Yesterday was a bad day. A no-good, low-down, rotten, miserable scum of a day. I won’t offer details because they are a combination of melodrama and mundane, and you’ve all been there. I wanted to bang my head against a tree. I wanted to fix a strong drink–maybe seven of ’em.
And then a small grace occurred: Rock n’ roll saved the day.
Isabel, my four-year-old, and I went grocery shopping (a too-long and too-expensive trip that featured Bel crying and saying, “You hurt my feelings!” because when she asked for a balloon I said, “No”) and came home to find Michaela, my wife, feeding Henry, our six-month-old, in the kitchen. Softly, in the background, she had the Arcade Fire “Funeral” album playing. I turned it up a bit as I began to put away groceries and fix Isabel’s dinner.

Then–how else to say it?–Arcade Fire sucked the glum of the day right off me. In a few minutes, I went from being stressed and depressed to bouncing lightly toward the refrigerator, tomatoes in hand. A few minutes later, Bel had stripped down to her undies and was dancing with me–“Do the grumpy dance!” she said, grimacing and stomping; “Do the happy dance!” she said, with a silly smile and jazz hands.
I took Bel on an iPod tour, playing the White Stripes and doing my best Jack White impression, or, at Michaela’s suggestion (she had a cruddy day, too), playing R.E.M.’s “Bad Day” and jumping like Michael Stipe. For 45 minutes the Dodd family rocked out. We got our silly on, and the day’s grime was washed off us, and it felt like a gift from God himself.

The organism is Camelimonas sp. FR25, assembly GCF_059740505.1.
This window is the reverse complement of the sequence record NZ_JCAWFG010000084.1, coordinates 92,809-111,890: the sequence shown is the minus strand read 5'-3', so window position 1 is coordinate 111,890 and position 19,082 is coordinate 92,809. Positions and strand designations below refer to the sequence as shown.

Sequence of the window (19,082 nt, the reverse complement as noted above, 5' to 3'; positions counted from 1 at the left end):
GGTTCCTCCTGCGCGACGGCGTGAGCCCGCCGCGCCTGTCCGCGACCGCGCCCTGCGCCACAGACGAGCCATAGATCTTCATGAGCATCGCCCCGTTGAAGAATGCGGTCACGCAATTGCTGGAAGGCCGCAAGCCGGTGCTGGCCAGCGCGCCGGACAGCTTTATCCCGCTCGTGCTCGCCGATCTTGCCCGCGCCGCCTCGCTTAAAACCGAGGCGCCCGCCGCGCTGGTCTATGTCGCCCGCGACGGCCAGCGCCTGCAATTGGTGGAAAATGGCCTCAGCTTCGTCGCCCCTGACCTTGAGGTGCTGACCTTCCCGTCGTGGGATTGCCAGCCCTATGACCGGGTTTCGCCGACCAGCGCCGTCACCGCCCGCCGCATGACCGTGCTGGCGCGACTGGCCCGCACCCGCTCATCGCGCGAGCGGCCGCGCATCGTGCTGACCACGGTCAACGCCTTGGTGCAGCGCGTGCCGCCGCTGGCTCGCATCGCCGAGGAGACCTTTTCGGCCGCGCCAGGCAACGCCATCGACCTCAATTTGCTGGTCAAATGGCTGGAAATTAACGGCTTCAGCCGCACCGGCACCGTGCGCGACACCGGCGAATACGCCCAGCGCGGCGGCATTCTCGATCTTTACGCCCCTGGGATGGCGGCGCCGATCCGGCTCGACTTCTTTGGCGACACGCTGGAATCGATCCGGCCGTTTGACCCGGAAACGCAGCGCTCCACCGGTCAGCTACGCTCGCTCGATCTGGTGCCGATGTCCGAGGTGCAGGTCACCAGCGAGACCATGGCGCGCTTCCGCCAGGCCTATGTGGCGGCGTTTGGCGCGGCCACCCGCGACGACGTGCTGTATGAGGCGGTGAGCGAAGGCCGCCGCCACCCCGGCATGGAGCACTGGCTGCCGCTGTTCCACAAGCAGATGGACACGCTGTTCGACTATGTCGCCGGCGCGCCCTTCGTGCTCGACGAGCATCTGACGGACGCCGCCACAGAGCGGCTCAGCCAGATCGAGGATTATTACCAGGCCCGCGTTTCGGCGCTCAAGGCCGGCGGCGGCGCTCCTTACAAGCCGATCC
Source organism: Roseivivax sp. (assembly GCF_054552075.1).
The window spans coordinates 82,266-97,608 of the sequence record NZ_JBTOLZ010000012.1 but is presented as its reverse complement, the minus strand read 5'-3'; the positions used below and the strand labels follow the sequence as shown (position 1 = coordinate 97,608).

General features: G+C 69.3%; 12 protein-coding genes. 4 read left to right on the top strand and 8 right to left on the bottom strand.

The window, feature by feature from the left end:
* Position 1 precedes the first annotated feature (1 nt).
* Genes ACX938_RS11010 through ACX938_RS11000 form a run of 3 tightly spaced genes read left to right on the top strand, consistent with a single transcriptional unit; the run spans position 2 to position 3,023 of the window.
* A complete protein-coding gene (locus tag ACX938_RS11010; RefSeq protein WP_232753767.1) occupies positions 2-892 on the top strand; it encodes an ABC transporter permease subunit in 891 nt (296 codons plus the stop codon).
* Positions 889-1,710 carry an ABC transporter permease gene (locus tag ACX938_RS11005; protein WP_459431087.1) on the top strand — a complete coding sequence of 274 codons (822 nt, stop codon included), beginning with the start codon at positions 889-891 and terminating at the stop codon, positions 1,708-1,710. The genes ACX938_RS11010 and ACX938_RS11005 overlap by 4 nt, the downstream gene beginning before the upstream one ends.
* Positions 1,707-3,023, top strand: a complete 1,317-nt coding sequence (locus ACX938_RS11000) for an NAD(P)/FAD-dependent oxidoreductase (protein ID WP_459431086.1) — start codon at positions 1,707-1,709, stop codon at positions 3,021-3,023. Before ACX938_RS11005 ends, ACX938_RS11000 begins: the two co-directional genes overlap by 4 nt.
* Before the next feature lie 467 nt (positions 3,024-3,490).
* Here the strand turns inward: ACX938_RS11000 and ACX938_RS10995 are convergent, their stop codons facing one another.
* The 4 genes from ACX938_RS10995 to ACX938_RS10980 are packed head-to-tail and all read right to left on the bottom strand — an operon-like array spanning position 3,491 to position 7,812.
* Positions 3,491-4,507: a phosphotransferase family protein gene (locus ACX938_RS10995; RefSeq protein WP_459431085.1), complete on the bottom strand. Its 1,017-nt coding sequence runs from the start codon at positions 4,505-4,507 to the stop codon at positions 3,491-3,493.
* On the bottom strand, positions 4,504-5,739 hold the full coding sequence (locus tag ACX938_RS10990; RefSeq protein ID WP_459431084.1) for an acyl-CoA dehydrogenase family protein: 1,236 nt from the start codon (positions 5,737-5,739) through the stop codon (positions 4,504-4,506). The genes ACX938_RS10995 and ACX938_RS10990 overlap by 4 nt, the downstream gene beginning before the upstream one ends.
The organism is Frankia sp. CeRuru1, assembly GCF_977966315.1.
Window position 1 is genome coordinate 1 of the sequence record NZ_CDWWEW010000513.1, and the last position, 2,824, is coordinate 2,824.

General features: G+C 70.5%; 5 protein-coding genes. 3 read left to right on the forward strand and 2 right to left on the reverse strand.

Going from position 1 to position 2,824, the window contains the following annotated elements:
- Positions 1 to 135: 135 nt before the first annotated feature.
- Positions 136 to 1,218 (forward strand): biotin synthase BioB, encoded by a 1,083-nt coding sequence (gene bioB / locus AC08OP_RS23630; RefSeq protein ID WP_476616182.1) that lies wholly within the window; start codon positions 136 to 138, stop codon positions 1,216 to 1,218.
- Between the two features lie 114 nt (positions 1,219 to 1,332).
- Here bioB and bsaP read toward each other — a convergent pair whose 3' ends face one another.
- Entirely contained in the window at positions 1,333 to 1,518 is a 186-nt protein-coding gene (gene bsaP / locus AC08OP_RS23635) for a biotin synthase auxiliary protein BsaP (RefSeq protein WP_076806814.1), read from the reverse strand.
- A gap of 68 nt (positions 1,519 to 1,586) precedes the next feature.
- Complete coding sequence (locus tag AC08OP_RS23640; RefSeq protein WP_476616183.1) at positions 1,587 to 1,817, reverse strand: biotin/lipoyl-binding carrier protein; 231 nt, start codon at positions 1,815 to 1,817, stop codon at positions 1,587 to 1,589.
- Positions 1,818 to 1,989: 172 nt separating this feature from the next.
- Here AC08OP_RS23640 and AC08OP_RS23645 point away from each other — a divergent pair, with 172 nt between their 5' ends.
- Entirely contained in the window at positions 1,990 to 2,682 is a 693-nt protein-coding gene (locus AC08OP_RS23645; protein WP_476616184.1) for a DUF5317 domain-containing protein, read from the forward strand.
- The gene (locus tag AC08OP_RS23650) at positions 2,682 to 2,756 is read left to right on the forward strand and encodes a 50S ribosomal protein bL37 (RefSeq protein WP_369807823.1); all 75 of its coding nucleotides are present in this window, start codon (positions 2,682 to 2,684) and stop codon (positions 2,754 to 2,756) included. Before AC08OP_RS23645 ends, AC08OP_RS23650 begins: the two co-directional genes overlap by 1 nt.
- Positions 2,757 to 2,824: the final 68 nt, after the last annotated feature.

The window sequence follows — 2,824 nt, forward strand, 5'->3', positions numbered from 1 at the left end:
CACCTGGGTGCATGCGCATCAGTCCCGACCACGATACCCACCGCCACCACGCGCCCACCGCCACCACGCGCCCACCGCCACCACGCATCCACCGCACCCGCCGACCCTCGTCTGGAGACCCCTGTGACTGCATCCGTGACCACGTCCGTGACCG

And I have to say, it wasn’t just because we found some fun music. The same tunes are always on my iPod, but we don’t always respond to them the same way. But for some strange reason–this is the “small grace” part–yesterday as I put away groceries, I tuned into the lyrics of the Arcade Fire’s “Wake Up.” The opening lines spoke truth to me:

“Somethin’ filled up
my heart with nothin’,
someone told me not to cry.
But now that I’m older,
my heart’s colder,
and I can see that it’s a lie.
Children wake up,
hold your mistake up,
before they turn the summer into dust.”
It’s a call to push back against the world. It’s a call to be. It’s a recognition that life can hurt, and we tend to believe the lie that it’s wrong to admit those hurts, to admit we’ve been filled with nothing. We gotta name that lie as a lie, and wake up.
The song woke me up, woke my whole family up. We had a silly hour, and then Michaela and I had a couple hours of rich conversation that would not have been possible without that silly hour. It was fun to dance, but more importantly, it was necessary to wake up.
Thank God for rock n’ roll.
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